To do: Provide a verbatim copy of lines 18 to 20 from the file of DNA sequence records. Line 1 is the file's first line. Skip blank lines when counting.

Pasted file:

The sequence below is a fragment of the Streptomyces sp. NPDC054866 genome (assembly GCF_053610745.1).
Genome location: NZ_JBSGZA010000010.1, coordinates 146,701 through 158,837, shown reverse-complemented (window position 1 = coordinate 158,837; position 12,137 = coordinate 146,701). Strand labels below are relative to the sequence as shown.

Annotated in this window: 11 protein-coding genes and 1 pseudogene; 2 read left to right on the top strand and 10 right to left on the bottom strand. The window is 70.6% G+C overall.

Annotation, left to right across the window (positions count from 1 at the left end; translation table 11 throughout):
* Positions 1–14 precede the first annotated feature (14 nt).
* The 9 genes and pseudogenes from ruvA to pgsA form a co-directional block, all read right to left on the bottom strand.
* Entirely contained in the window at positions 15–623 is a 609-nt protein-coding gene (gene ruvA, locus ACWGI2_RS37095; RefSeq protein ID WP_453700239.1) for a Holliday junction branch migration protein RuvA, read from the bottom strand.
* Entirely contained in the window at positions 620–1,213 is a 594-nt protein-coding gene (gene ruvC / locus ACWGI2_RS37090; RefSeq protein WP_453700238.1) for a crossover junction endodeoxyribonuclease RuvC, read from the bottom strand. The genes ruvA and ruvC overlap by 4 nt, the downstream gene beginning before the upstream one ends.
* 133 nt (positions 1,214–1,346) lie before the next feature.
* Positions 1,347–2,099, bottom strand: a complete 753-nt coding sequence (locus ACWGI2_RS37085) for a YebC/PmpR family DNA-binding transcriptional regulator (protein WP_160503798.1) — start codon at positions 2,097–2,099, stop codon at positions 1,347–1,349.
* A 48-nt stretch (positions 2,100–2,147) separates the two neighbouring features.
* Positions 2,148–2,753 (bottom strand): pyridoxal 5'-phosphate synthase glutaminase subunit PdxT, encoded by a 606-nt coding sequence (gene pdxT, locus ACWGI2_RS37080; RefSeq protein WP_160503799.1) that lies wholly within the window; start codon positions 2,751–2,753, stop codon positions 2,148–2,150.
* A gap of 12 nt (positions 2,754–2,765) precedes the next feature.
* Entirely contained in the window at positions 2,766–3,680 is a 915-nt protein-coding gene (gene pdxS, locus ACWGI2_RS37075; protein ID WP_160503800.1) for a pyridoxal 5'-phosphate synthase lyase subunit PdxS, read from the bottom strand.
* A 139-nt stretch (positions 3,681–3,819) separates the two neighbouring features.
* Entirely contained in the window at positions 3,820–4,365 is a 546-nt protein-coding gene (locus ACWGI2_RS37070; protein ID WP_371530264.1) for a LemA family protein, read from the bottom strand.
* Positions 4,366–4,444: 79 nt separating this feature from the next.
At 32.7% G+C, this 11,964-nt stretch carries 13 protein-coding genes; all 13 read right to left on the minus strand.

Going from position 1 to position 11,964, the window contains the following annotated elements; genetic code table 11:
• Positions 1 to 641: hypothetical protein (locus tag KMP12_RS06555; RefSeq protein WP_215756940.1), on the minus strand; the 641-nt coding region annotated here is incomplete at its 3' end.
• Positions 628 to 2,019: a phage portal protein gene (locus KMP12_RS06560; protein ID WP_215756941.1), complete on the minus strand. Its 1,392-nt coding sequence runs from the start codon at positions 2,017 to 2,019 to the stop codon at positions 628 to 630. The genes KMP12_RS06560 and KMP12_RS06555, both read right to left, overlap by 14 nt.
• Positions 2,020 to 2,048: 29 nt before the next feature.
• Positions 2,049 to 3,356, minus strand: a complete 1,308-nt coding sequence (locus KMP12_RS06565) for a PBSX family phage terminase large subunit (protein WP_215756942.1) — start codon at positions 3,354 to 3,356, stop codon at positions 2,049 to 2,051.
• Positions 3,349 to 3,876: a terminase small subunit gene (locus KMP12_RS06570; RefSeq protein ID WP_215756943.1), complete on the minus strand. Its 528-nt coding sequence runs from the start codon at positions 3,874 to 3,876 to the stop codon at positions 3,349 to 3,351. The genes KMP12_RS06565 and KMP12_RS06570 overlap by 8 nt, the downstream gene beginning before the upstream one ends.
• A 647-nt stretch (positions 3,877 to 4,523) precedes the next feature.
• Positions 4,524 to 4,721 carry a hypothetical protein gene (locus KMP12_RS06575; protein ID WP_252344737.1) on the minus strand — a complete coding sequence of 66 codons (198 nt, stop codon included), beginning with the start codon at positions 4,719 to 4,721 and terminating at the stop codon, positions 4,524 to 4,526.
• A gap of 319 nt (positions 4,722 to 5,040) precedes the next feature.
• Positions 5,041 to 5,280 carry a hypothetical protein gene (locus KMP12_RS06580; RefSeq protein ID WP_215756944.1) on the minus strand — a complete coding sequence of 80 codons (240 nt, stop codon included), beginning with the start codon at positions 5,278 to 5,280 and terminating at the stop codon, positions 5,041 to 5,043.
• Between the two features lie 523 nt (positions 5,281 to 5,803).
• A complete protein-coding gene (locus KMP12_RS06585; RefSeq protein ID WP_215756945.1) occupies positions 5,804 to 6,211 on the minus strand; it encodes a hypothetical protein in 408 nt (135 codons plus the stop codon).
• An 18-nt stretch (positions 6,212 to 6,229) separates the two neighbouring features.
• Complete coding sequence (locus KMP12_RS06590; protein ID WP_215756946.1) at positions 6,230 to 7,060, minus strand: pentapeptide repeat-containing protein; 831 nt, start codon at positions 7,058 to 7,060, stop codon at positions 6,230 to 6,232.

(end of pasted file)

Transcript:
At 32.7% G+C, this 11,964-nt stretch carries 13 protein-coding genes; all 13 read right to left on the minus strand.

Going from position 1 to position 11,964, the window contains the following annotated elements; genetic code table 11:
• Positions 1 to 641: hypothetical protein (locus tag KMP12_RS06555; RefSeq protein WP_215756940.1), on the minus strand; the 641-nt coding region annotated here is incomplete at its 3' end.